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No Fear
Series: Ezra and Nehemiah - Return, Rebuild, Renew
Leader: Rev. David Thomas
Scripture: Nehemiah 6:1-7:2
Date: Oct 31st, 2021
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It’s appropriate on October 31st that we’re looking at a passage that has a lot to do with fear, menace, and intimidation.  This is our last look at the Nehemiah memoir which ends in chapter 7.  Next week we’ll look at how Ezra re-appears in chapter 8.  The work is done!  The wall is completed (except for the gates which had not yet been hung).  Come on everybody, let’s have a party!

But not quite.  The thing is in the Christian life, the work is never done.  This is why Paul reminds us to press on.  Don’t get complacent.  Don’t let us rest on our laurels.  Don’t let us think as individuals that the things to which we might look for security will bring us security.  Don’t let us think as a church that the things we might look to for security (assets, cash what else) will bring us security.  Let us continue to press on and work and lookup.  The wall is complete, but it was never just about the wall.  The wall is not an end in and of itself.  It was a necessary defense yes, as someone has said, and represented Israel’s distinctiveness among the surrounding nations.  The establishment of a wall is not the thing toward which we are to look for security and peace, as tempting as it might be to believe otherwise.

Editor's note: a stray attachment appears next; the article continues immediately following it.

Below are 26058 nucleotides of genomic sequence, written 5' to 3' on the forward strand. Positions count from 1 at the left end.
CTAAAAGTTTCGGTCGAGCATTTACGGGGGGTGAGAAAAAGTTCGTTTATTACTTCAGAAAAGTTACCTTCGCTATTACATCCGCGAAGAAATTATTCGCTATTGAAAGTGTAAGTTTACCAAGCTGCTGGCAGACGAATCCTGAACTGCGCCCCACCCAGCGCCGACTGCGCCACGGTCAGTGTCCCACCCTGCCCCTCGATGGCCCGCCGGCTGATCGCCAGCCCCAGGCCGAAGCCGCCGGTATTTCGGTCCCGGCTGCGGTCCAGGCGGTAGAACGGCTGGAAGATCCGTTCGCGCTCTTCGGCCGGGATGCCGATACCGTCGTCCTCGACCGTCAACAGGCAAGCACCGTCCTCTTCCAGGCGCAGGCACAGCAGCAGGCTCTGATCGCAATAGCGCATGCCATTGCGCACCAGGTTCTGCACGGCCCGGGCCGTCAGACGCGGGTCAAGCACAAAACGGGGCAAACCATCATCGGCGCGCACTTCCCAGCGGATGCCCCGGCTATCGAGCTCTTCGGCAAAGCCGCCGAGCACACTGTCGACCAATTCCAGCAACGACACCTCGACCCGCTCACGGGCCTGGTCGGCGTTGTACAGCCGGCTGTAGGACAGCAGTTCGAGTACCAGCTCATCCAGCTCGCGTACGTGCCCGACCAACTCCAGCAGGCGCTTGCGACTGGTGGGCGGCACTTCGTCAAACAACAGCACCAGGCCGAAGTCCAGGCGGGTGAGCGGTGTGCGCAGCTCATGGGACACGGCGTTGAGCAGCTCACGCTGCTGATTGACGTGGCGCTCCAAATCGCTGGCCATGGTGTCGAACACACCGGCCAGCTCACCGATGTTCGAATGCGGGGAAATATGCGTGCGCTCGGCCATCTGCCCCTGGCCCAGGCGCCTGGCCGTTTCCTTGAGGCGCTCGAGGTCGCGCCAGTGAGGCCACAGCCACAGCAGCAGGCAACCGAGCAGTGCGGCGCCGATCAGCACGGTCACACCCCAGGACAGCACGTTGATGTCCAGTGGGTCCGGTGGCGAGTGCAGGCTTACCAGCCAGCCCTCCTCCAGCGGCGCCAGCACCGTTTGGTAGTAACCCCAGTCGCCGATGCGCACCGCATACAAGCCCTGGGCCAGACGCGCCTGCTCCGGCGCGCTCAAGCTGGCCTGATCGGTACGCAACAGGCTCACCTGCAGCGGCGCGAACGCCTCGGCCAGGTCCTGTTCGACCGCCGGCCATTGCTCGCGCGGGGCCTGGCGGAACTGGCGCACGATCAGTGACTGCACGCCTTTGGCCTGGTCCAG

May God help us from getting complacent.  Especially when things are going well.  Or when they’re not.  Often it’s a mix in our lives isn’t it, or in our church life.  God is carrying out wonderful things in and through us.  In many ways, we’re disconnected.  We’re praying like we never have before.  We’re surrounded by question marks about our future.  Our future path may not look very clear.  We’re coming to know God and God’s love for us in whole new ways.  We’re still scattered to some degree.  God’s promises are being made known in our lives in ways in which we’ve never experienced.    

Be careful in such times dear friends.  The opposition is working.  The opposition might come from within ourselves.  Voices of doubt and maybe even despair.  It might come from other people because we’re prone to that kind of thing – harmful words, discouragement, scornful words even, gossip, slander, assigning motivations to others – we fall into those things all too easily.  In this world you will have trouble, Christ said, and too often we bring it on each other, or we bring it on ourselves.  The opposition might come from the liar himself.  The accuser.  “Who are you to consider yourself loved and called and set apart for a purpose by God?” sneers the liar.